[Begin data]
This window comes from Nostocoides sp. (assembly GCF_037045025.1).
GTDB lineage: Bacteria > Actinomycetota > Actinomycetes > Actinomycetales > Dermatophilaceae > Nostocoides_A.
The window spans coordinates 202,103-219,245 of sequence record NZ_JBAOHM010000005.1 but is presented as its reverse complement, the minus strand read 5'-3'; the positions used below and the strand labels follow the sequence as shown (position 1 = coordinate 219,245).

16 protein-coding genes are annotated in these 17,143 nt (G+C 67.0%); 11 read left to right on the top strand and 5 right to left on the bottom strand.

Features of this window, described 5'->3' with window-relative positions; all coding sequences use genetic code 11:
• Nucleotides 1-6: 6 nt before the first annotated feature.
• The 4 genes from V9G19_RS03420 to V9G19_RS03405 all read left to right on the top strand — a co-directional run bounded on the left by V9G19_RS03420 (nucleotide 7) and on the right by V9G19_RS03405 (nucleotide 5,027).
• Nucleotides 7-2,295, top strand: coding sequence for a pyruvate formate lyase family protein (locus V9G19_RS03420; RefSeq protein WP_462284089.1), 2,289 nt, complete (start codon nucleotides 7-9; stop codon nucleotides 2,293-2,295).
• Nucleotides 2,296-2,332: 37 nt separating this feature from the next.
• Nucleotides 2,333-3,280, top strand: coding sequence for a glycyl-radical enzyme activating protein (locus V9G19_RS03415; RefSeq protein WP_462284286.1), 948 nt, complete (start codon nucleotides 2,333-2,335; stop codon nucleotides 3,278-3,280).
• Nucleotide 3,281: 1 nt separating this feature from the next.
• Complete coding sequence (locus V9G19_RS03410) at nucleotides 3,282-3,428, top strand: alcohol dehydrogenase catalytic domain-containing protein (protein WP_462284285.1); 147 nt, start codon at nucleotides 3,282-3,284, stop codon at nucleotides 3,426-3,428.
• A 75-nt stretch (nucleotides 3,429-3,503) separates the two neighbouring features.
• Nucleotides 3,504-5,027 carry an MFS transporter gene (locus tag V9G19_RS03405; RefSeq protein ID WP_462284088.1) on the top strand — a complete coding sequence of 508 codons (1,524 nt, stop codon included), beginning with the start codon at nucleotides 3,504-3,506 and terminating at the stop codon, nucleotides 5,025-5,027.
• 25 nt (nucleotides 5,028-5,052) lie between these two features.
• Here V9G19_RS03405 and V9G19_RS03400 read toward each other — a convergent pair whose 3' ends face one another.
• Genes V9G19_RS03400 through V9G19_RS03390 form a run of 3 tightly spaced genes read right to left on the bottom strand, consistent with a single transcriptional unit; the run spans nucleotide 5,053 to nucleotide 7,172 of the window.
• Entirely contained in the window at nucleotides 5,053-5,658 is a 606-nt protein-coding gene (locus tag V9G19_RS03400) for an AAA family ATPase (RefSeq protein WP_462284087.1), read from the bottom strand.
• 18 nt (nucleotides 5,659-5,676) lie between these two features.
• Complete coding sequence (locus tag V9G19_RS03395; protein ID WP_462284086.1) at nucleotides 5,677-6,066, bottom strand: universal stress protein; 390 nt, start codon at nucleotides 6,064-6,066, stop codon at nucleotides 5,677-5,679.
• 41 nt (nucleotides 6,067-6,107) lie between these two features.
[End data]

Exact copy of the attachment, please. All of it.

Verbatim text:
This window comes from Nostocoides sp. (assembly GCF_037045025.1).
GTDB lineage: Bacteria > Actinomycetota > Actinomycetes > Actinomycetales > Dermatophilaceae > Nostocoides_A.
The window spans coordinates 202,103-219,245 of sequence record NZ_JBAOHM010000005.1 but is presented as its reverse complement, the minus strand read 5'-3'; the positions used below and the strand labels follow the sequence as shown (position 1 = coordinate 219,245).

16 protein-coding genes are annotated in these 17,143 nt (G+C 67.0%); 11 read left to right on the top strand and 5 right to left on the bottom strand.

Features of this window, described 5'->3' with window-relative positions; all coding sequences use genetic code 11:
• Nucleotides 1-6: 6 nt before the first annotated feature.
• The 4 genes from V9G19_RS03420 to V9G19_RS03405 all read left to right on the top strand — a co-directional run bounded on the left by V9G19_RS03420 (nucleotide 7) and on the right by V9G19_RS03405 (nucleotide 5,027).
• Nucleotides 7-2,295, top strand: coding sequence for a pyruvate formate lyase family protein (locus V9G19_RS03420; RefSeq protein WP_462284089.1), 2,289 nt, complete (start codon nucleotides 7-9; stop codon nucleotides 2,293-2,295).
• Nucleotides 2,296-2,332: 37 nt separating this feature from the next.
• Nucleotides 2,333-3,280, top strand: coding sequence for a glycyl-radical enzyme activating protein (locus V9G19_RS03415; RefSeq protein WP_462284286.1), 948 nt, complete (start codon nucleotides 2,333-2,335; stop codon nucleotides 3,278-3,280).
• Nucleotide 3,281: 1 nt separating this feature from the next.
• Complete coding sequence (locus V9G19_RS03410) at nucleotides 3,282-3,428, top strand: alcohol dehydrogenase catalytic domain-containing protein (protein WP_462284285.1); 147 nt, start codon at nucleotides 3,282-3,284, stop codon at nucleotides 3,426-3,428.
• A 75-nt stretch (nucleotides 3,429-3,503) separates the two neighbouring features.
• Nucleotides 3,504-5,027 carry an MFS transporter gene (locus tag V9G19_RS03405; RefSeq protein ID WP_462284088.1) on the top strand — a complete coding sequence of 508 codons (1,524 nt, stop codon included), beginning with the start codon at nucleotides 3,504-3,506 and terminating at the stop codon, nucleotides 5,025-5,027.
• 25 nt (nucleotides 5,028-5,052) lie between these two features.
• Here V9G19_RS03405 and V9G19_RS03400 read toward each other — a convergent pair whose 3' ends face one another.
• Genes V9G19_RS03400 through V9G19_RS03390 form a run of 3 tightly spaced genes read right to left on the bottom strand, consistent with a single transcriptional unit; the run spans nucleotide 5,053 to nucleotide 7,172 of the window.
• Entirely contained in the window at nucleotides 5,053-5,658 is a 606-nt protein-coding gene (locus tag V9G19_RS03400) for an AAA family ATPase (RefSeq protein WP_462284087.1), read from the bottom strand.
• 18 nt (nucleotides 5,659-5,676) lie between these two features.
• Complete coding sequence (locus tag V9G19_RS03395; protein ID WP_462284086.1) at nucleotides 5,677-6,066, bottom strand: universal stress protein; 390 nt, start codon at nucleotides 6,064-6,066, stop codon at nucleotides 5,677-5,679.
• 41 nt (nucleotides 6,067-6,107) lie between these two features.